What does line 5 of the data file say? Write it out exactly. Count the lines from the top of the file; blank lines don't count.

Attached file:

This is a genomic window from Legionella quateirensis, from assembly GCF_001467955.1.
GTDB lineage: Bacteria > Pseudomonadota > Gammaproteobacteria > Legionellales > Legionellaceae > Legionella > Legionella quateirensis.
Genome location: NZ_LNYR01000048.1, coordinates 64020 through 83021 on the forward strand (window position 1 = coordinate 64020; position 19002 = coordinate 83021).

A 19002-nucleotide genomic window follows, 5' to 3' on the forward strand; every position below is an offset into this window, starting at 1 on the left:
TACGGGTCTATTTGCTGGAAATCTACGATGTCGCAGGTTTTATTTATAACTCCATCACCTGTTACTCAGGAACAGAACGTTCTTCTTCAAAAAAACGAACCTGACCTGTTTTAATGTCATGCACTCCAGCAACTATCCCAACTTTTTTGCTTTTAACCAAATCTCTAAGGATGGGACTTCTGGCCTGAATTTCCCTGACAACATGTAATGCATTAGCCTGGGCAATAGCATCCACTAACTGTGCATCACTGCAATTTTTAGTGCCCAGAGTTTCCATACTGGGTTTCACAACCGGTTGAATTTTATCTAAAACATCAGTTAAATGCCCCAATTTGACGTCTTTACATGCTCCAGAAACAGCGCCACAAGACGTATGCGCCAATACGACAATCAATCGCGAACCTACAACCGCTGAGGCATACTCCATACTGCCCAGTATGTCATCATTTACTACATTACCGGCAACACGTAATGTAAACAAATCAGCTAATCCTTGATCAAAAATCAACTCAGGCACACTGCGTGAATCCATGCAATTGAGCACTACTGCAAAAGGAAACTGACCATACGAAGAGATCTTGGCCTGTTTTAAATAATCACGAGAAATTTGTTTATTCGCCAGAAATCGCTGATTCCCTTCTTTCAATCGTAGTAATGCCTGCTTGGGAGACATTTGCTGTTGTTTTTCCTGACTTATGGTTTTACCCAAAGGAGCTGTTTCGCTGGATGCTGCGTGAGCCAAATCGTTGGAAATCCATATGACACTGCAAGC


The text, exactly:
TACGGGTCTATTTGCTGGAAATCTACGATGTCGCAGGTTTTATTTATAACTCCATCACCTGTTACTCAGGAACAGAACGTTCTTCTTCAAAAAAACGAACCTGACCTGTTTTAATGTCATGCACTCCAGCAACTATCCCAACTTTTTTGCTTTTAACCAAATCTCTAAGGATGGGACTTCTGGCCTGAATTTCCCTGACAACATGTAATGCATTAGCCTGGGCAATAGCATCCACTAACTGTGCATCACTGCAATTTTTAGTGCCCAGAGTTTCCATACTGGGTTTCACAACCGGTTGAATTTTATCTAAAACATCAGTTAAATGCCCCAATTTGACGTCTTTACATGCTCCAGAAACAGCGCCACAAGACGTATGCGCCAATACGACAATCAATCGCGAACCTACAACCGCTGAGGCATACTCCATACTGCCCAGTATGTCATCATTTACTACATTACCGGCAACACGTAATGTAAACAAATCAGCTAATCCTTGATCAAAAATCAACTCAGGCACACTGCGTGAATCCATGCAATTGAGCACTACTGCAAAAGGAAACTGACCATACGAAGAGATCTTGGCCTGTTTTAAATAATCACGAGAAATTTGTTTATTCGCCAGAAATCGCTGATTCCCTTCTTTCAATCGTAGTAATGCCTGCTTGGGAGACATTTGCTGTTGTTTTTCCTGACTTATGGTTTTACCCAAAGGAGCTGTTTCGCTGGATGCTGCGTGAGCCAAATCGTTGGAAATCCATATGACACTGCAAGC